New wave, same woesOne year to go for Olympians
By STEVE BUFFERY -- Toronto Sun
To the average Canadian, Emilie Heymans and David Ford are names that do not ring a bell. In fact, I would bet my life savings that more Canadians know where you can't purchase Nestea iced tea (Micronesia, Upper Mongolia, some parts of Switzerland ...) than know what Heymans and Ford are all about.
Alas, that is the sad lot of Canadian amateur athletes.
Heymans and Ford are world champions in their respective sports, diving and kayaking. And there are others: Roland Green, Guivi Sissaouri, Kevin Light. These people live, train and compete in relative anonymity. They are broke or in debt. In some cases, they even pay out of their own pocket to compete for Canada.
As the football freaks and puckheads on the Toronto Sun sports desk like to say: "Nobody cares."
However, before you dig out the tissues, that could all change a year from now. On Aug. 13, 2004, the Games of the XXVIII Olympiad will begin and Canadians briefly will tune out professional golf , pro wrestling and baseball to watch and celebrate the performances of the 300 athletes dressed in red and white.
To the victors will go the "spoils" -- perhaps a personal sponsor, a speaking engagement, free use of a cellular phone for a year. Nothing spectacular, but unlike most pro jocks, the majority of Olympic athletes don't require a fleet of yachts and a private room at For Your Eyes Only to feel fulfilled.
So, who will be the victors at 2004 Athens Games for Canada?
That's the million-dollar question, but it's a good bet that there will be more Canadian winners in Athens than there were at the 2000 Summer Olympics in Sydney.
Down Under three summers ago, Canadian athletes managed gold medals in only three events and 14 medals in total, placing 24th overall as a team. In 1996 at Atlanta, Canada finished 21st and, at the 1992 Barcelona Games, 11th overall.
Why the drop? And why should the situation in Athens improve?
Amateur sport officials will tell you that the deterioration of the team's performance from Barcelona through to Atlanta and Sydney was the direct result of government funding cutbacks, which began in earnest following the 1988 Seoul Winter Olympics. The feds slashed and burned throughout most of the 1990s and the result was poorer performances.
"We've just started to recover the last year or two," Alex Gardiner, head coach and chief technical officer at Athletics Canada, said this week.
Gardiner said that it takes about three years from the start of budget cutbacks to reflect negatively on the playing field and, conversely, three or four years for performances to improve when funding is increased. That is the situation most Canadian programs find themselves in right now with the slight increase in funding in recent years from Sport Canada and the Canadian Olympic Committee -- although there is still a long way to go from the heady days of the late 1980s, early '90s.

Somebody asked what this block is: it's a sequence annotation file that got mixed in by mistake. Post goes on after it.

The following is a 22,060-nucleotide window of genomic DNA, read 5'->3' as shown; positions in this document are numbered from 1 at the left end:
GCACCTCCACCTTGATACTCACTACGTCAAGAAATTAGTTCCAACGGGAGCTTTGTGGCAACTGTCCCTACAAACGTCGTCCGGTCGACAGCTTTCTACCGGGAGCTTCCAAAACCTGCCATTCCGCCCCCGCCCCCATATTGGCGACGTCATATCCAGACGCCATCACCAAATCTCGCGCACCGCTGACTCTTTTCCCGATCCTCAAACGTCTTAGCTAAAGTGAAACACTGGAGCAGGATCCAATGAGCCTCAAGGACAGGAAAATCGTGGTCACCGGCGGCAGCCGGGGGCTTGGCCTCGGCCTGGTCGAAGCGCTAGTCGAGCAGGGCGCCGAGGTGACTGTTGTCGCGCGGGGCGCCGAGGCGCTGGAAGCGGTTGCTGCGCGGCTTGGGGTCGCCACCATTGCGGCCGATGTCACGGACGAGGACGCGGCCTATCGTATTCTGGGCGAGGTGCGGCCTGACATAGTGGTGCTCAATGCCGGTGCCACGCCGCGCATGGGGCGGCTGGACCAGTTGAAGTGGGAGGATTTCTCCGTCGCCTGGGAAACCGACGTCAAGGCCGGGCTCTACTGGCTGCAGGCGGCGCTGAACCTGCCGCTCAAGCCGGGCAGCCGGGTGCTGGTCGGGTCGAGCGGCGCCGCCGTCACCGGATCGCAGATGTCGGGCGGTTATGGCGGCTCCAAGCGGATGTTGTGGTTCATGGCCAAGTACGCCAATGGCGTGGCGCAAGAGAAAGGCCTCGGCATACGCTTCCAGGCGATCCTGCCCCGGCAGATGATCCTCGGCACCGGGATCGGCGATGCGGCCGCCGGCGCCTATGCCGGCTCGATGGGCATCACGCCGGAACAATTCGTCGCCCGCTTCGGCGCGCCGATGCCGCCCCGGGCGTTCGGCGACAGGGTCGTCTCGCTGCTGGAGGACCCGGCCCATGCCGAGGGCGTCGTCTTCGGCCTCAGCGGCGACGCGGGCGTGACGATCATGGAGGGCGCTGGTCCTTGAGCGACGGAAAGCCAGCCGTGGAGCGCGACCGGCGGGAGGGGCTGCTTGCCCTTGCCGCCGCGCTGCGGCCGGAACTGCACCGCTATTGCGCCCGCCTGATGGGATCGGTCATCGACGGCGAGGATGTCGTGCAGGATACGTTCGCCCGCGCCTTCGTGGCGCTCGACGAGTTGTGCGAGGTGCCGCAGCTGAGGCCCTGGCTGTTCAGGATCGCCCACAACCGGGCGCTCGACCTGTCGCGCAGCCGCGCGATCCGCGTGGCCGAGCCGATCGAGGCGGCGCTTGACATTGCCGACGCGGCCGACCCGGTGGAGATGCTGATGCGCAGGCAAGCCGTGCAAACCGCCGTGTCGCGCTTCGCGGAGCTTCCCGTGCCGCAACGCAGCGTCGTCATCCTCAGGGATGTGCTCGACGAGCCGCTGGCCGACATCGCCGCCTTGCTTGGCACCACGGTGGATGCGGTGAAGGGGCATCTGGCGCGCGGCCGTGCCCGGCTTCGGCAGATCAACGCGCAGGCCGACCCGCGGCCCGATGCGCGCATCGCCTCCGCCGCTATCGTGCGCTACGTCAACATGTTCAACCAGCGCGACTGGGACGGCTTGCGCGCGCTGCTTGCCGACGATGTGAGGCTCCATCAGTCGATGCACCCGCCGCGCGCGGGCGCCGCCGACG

Of course, as long as the federal government continues to throw away valuable funds in the name of political correctness, including $8,000 for a boccia ball training camp and $20,000 for a disabled goal ball training camp, it's a good bet Canada's amateur athletes will never receive monies equal, or nearly equal, to their international rivals.
Alan Roaf, executive director at Rowing Canada, said the cutbacks have been a major problem. In recent years, Rowing Canada has been forced to cut back on competitions and training camps. After the Athens Games, Roaf said, there is going to be a severe shortage of equipment on the team.
"In the Canadian system, we are hanging on by the skin of our teeth," said Roaf. "Really, we're playing catchup (with the rest of the world) every year."
Fortunately, the financial situation has improved. Sport Canada carding (living allowances) has increased. The COC has done a lot more to augment the fed's meagre contributions. And, in some cases, corporate Canada has stepped up to the plate.
Based on performances by Canadian athletes this summer at world championships and World Cup events, the team in Athens likely will return with 15-20 medals, an improvement from Sydney, though not exactly dramatic.
Victory, however, will not come from the traditional areas.
For the two largest teams at the Olympics, the track and field and swim squads, there is nowhere to go but up. In Sydney, a total of 80 athletes in those two sports came home with one medal.
In terms of government support, these two programs take up a large chunk of Sport Canada's contributions to amateur sport. In recent years, however, the return has been minimal. In order for Canada to make a real move in the medal standings, both of those teams have to improve dramatically.
Unfortunately, as is stands now, neither squad has anyone, or any relay team, ranked in the top three in the world.